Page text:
Great Lakes Water Levels

Weather

I took this pic. a couple weeks ago. This is the boat launch into the Boardman River in downtown Traverse City MI. You can see how high the water level is here. Here’s the latest Great Lakes water levels as of Fri. AM 8/2.

Lake Superior Water Level Graph

Lake Superior is up 1″ in the last month, up 9″ year-to-year (a big increase) and is now 13″ above the August average level. The lake is now 1″ higher than the previous August record high level set in 1952. Since Jan. 1, Marquette’s total precipitation is 6.72″ above average and S. Ste. Marie is 8.85″ higher than average.

Lake Michigan/Huron Water Level Graph

Lake Michigan/Huron is down 1″ in the last month, but up 15″ in the last year. Again, that is a very large yearly increase. Each inch of water on Lake Michigan represents 390 billion gallons. So, 15″ is an increase of 5.85 trillion gallons. Lake Michigan/Huron is 2″ below the August record high level set in 1986.

Lake Erie Water Level Graph

Lake Erie is down 3″ in the last month, but up 14″ in the last year. Lake Erie is 33″ above the August average level and that’s 6″ higher than the previous August record high level set in 1986. Since Jan. 1 – Cleveland is now 5.45″ of precipitation higher than average since June 1 and Toledo is 6.47″ above average precipitation since the start of the year.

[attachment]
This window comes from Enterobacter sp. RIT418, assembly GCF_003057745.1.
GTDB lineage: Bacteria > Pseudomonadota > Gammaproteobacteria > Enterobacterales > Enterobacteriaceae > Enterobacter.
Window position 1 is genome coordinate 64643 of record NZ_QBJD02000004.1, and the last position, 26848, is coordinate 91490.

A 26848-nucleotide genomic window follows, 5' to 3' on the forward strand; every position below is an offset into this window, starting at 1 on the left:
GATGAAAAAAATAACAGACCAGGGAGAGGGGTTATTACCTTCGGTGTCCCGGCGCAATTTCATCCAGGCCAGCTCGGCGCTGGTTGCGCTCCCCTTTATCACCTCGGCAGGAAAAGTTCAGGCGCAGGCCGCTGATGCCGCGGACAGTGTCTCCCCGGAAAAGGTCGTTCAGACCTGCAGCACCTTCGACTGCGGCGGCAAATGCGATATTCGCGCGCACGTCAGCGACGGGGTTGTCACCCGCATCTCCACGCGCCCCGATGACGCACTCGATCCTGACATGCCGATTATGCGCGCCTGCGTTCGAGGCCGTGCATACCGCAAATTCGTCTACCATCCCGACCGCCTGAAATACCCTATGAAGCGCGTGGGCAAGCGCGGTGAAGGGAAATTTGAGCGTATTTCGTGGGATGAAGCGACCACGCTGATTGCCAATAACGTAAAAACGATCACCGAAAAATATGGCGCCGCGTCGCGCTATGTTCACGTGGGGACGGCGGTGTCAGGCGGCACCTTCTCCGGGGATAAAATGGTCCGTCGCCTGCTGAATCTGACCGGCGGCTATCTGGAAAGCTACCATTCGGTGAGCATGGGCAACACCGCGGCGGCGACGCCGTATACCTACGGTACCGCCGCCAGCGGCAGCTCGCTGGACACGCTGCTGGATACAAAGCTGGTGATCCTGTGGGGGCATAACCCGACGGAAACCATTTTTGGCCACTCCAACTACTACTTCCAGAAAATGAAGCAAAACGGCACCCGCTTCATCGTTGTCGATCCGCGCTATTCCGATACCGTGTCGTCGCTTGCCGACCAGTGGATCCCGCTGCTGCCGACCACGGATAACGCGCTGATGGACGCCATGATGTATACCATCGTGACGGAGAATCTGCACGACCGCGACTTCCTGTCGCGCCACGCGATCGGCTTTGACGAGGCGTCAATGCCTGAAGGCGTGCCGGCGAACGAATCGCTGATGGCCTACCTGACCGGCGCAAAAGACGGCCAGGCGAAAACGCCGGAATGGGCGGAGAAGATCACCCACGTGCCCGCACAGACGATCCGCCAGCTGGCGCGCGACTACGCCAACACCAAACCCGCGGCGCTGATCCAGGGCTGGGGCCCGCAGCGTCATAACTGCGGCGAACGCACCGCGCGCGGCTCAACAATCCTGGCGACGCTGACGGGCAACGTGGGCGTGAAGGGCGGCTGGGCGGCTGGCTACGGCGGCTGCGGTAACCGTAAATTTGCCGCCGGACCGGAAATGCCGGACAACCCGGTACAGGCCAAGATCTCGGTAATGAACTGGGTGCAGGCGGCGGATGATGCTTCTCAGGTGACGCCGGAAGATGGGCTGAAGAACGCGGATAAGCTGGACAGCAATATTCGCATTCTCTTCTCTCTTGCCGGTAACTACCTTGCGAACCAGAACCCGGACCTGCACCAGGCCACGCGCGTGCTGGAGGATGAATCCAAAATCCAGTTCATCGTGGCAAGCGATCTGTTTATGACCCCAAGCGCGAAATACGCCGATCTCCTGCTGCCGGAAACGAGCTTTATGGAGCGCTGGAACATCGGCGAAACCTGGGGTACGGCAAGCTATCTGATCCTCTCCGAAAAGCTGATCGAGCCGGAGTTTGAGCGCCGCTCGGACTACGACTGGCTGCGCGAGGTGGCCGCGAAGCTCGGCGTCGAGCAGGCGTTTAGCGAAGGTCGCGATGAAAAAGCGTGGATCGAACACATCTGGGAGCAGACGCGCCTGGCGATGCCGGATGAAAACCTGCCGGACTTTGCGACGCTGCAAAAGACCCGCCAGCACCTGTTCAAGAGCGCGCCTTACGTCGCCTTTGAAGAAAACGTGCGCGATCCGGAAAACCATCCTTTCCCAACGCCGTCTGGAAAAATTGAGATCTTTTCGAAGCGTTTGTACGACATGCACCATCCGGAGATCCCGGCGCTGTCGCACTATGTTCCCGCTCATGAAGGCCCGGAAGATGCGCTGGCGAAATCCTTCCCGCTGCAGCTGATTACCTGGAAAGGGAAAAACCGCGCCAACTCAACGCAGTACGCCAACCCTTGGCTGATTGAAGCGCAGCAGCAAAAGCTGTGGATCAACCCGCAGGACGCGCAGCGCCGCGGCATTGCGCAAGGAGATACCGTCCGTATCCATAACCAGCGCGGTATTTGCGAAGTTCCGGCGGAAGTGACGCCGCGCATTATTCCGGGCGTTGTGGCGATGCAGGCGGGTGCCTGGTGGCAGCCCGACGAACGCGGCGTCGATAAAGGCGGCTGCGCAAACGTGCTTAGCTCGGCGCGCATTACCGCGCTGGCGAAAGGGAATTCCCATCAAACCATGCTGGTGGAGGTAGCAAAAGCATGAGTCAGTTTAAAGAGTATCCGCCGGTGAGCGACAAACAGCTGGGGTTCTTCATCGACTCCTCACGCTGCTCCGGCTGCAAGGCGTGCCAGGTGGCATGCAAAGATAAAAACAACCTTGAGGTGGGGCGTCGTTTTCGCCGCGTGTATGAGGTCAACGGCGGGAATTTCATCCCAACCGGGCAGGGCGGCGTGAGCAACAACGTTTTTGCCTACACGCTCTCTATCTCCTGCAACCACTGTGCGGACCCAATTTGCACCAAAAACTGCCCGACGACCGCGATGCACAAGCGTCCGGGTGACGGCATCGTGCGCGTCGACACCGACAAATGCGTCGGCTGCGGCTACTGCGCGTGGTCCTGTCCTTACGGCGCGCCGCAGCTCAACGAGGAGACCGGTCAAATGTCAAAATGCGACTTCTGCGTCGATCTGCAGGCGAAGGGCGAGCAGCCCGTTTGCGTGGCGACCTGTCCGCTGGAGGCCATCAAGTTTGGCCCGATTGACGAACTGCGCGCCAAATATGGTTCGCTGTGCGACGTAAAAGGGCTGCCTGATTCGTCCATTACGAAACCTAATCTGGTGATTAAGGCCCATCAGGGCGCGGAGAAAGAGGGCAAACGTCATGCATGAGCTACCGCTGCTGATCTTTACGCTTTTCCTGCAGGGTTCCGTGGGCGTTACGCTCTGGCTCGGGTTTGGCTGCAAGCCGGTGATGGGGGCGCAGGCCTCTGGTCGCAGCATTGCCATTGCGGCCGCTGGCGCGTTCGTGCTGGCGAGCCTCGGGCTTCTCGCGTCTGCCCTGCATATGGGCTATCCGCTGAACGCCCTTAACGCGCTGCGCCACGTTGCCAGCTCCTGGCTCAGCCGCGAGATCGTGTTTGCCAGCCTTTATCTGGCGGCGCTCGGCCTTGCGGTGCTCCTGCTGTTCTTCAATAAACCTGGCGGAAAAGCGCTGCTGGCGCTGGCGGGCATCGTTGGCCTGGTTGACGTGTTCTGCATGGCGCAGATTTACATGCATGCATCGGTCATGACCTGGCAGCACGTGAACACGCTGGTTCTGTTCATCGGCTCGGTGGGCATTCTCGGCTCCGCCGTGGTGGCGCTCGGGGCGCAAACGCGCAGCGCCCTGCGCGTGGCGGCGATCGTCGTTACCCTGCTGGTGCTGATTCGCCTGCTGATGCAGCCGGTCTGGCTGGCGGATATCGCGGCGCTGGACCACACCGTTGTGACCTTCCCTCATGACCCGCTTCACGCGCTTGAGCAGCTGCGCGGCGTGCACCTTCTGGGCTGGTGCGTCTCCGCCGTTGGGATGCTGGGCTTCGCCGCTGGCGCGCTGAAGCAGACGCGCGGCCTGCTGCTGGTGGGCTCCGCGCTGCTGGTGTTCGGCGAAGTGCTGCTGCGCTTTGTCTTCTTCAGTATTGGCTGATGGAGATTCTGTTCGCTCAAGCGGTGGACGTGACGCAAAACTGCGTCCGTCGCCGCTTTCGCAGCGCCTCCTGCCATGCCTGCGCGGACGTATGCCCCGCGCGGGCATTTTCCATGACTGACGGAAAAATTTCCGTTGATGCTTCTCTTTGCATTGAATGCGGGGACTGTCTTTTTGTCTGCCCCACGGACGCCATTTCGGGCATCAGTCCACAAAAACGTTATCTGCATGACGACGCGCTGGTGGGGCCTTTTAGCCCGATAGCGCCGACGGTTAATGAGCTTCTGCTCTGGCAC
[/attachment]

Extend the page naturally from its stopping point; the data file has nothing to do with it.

Lake Ontario Water Level Graph

Lake Ontario is down 7″ in the last month…but the level is up 29″ in the last month (!). It’s 33″ above the average August level and it’s now 5″ higher than the previous August record high level set in 1947.

Lake St. Clair Water Level Graph

Lake St. Clair is unchanged in the last month, up 14″ in the last year and is now 34″ above the average August level. It’s 5″ above the previous August record high level.

The flow on the rivers that connect the Great Lakes is well above average and that will continue well into next year. The St. Clair River at Port Huron has a flow of 271,000 cubic feet per second, compared to an average flow of 191,000 cfs.

The high water level means it’s much easier for waves to wash over the piers and breakwaters – and a bigger wave can knock you off the breakwater into the lake. There’s also a concern that fall storm systems will cause lakeshore flooding and significant erosion.

Lake Macatawa – Early Fri. PM

The high water level affects all the lakes that connect to the Great Lakes (Lake Macatawa, Muskegon Lake, etc.).

River levels have been declining, but are still at higher than average flow: The Grand River at Eastmanville has a flow (Fri. noon) of 2,240 cfs compared to an average flow of 2,010 cfs. The Muskegon River at Croton has a flow of 1,310 cfs. Average flow is 1,140 cfs. The St. Joseph River at Niles is at 3,020 cfs – average is 2,070 cfs. The Saginaw River at Saginaw is now at 2,230 cfs – average is 1,680 cfs…and the Fox River at Green Bay WI is at 3,260 cfs compared to an average flow of 1,680 cfs.

Great Lakes water levels usually decline in the late summer and fall. We are in a drier than average weather pattern right now.

Great Lakes News: Rising waters special report. Rising waters affecting Great Lakes beaches. Asian carp taking over Kentucky Lake. Norton Shores home clings to top of eroding dune. High water level causing problems at Holland St. Park.

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